living with chronic pain – someone else’s: part I

by nikki meredith

I woke up this morning smiling.  It was the first morning in three days that I didn’t have either searing pain behind my right eye or nausea. I took the dog for a walk with a sizable bounce in my step. I ate breakfast and after breakfast I took a shower and, as I towel-dried my hair, I thought about how good the day promised to be. It was, after all, a glorious fall day and I was without pain. And then I heard the unmistakable, high-pitched whine of a smoke detector. I was confused. We don’t have a smoke detector.  (Why we don’t have one is a long story but it has to do with high ceilings in the kitchen and low tenacity in life.) I threw on my bathrobe and followed the sound to our guest room.  I opened the door. Opening that door was a terrible mistake. There was, indeed, a smoke detector emitting an ear-splitting shriek. I quickly closed the door. In a matter of seconds, the fierce, penetrating sound brought with it the searing pain behind my eye that had vanished a few hours before.

All that happened in that room is that I heard a sound. I know that sound is created by vibrations of air which, in turn, create vibrations against one’s eardrum. But what happened in that room felt more like an encounter with a pulsating, menacing corporeal, life form.

I was afraid to go back in there because I knew it would further intensify the pain. I considered fleeing the house with the dog – the dog who looked as baffled and wild-eyed as I. But I couldn’t leave. I had too much to do. I had to man-up and confront my adversary.  I rummaged through my purse and found earplugs which I jammed in my ears. I then armed myself with a stepladder, returned to the guest room and removed the battery. The beeping didn’t stop. Jesus, it was alive. (Those of you who are experienced smoke detector owners would not have been alarmed. You would have known that there was a back-up battery inside. But I didn’t know that.) My head pulsating and my hands shaking, I wrapped the THING in a heavy beach towel, ran outside and sandwiched it between two cushions on the wicker couch we have in the garden. It didn’t stop the sound but it muffled it sufficiently for me to work inside.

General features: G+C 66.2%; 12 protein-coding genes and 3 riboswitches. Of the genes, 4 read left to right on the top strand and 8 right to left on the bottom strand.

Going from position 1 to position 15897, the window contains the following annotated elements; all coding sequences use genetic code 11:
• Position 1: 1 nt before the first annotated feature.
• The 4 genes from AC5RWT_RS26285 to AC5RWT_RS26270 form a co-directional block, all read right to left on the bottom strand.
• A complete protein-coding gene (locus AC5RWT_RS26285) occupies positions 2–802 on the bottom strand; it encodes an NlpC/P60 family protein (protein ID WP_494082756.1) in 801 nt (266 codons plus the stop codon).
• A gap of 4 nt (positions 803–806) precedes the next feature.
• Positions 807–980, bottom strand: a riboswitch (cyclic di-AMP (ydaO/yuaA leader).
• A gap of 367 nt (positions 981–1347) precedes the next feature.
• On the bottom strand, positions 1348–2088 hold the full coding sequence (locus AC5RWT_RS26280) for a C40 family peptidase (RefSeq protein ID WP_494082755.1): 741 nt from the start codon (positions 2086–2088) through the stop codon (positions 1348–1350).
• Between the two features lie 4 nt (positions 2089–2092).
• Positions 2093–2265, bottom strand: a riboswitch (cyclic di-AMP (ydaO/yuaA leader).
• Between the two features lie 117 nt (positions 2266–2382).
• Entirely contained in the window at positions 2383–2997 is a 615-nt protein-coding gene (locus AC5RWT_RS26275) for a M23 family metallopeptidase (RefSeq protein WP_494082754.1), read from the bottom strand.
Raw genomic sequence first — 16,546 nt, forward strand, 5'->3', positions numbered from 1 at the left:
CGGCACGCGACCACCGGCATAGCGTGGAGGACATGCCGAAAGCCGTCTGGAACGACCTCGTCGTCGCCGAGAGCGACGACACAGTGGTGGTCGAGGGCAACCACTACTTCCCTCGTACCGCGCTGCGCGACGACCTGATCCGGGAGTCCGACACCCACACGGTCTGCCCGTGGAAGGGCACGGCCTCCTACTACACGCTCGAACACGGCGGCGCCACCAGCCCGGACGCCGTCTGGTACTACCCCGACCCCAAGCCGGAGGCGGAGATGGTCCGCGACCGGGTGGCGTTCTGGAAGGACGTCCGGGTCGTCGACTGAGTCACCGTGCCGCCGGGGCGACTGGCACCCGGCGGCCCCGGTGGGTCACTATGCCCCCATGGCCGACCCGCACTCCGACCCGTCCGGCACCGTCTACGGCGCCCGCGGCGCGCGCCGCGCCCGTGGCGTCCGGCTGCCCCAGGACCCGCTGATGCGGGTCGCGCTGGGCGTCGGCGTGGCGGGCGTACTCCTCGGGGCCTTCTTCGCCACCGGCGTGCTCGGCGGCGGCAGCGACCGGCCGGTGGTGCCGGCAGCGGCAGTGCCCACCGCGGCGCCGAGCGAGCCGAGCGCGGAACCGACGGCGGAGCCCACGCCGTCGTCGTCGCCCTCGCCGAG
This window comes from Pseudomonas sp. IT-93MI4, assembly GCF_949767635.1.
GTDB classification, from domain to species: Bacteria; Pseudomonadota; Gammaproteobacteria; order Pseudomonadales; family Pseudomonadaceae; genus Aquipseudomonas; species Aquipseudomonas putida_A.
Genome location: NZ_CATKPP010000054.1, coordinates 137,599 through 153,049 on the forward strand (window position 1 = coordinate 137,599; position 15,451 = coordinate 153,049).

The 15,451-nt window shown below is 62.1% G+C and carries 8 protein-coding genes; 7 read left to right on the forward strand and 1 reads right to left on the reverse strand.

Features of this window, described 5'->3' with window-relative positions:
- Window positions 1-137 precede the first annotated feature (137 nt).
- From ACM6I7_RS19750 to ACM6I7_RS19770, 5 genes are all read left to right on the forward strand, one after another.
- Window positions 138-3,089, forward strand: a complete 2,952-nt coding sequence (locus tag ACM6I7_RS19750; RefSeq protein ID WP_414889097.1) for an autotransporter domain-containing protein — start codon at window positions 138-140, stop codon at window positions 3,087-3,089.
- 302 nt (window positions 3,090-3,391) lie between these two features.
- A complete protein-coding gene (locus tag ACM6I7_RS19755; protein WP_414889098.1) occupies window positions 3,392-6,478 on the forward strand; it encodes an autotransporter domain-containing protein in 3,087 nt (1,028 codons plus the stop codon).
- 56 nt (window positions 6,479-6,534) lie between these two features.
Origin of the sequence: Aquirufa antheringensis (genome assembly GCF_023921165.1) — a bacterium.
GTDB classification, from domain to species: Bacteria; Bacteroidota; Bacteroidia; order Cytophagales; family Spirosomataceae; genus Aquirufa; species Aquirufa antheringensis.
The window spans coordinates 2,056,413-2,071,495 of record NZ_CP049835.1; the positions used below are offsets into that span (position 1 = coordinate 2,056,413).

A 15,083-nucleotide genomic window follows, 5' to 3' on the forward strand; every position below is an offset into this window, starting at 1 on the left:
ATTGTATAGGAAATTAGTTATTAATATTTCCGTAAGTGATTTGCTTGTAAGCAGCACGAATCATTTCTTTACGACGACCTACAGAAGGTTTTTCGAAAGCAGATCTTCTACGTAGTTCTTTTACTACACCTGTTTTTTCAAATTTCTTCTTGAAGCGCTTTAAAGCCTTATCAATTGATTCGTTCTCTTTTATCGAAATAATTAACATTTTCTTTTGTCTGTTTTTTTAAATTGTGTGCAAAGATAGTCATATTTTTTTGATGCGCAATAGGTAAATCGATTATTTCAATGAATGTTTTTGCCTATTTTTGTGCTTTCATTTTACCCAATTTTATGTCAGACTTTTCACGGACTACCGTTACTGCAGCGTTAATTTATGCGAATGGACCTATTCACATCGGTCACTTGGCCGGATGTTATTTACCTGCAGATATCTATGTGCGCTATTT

I was deeply puzzled. Someone had put an alien thing in my house and I wanted to know who. Could it have been the previous owners? The previous owners moved out eleven years ago. Can batteries last that long?

When my husband got home I recounted the amazing story of the mysterious smoke detector. He, decidedly unfazed and unamazed, explained that he had installed the smoke detector in the guest bedroom one summer when I was away. I wanted to scream: “WHO INSTALLS A SMOKE DETECTOR IN A GUEST BEDROOM WHEN YOU DON’T EVEN HAVE ONE IN THE KITCHEN?”

I didn’t scream or at least I don’t think I did. My head hurts so I don’t remember.

But if I had screamed, I would have reminded him that most house fires start in the kitchen so by the time the fire got to the guest bedroom, which is one floor up from the kitchen, the guest he was trying to alert would have already expired from smoke inhalation or worse, said guest might have already been incinerated.

I can only hope that if I did scream at my husband — that last bit is pretty specific so I’m thinking I did scream — he would have understood that it wasn’t me who was screaming but the pain. The pain wanted someone to blame. The now fully returned migraine pain was wildly, flailingly in search of a scapegoat.

My poor husband. I don’t know if he started out life as a low maintenance guy but circumstances have forced him in that direction. I’m not sure we would have made it  otherwise. I didn’t have migraines when we met but there were signs that I was more sensitive to stimuli than most. Early in our time together I was the designated delicate flower.

He wasn’t the first to use that particular moniker. It started when I was a kid who got carsick. (There is a strong association between motion sickness and migraines, though not 100 percent. My mother and my sister both had migraines and neither got carsick.) I got motion sickness anywhere and everywhere but I got it the worst in the back seat of the car. This meant that on family road trips I sat in the front with my parents. (Those were the days before bucket seats.) As you can imagine, this didn’t go over well with my older brother who believed I was gaming the system. One day, after a year of indulging me, my mother could no longer tolerate his accusations.   “Honey, maybe you’ve outgrown it. You haven’t gotten car sick in over a year. Why don’t we see if it’s okay for you to ride in the back again.”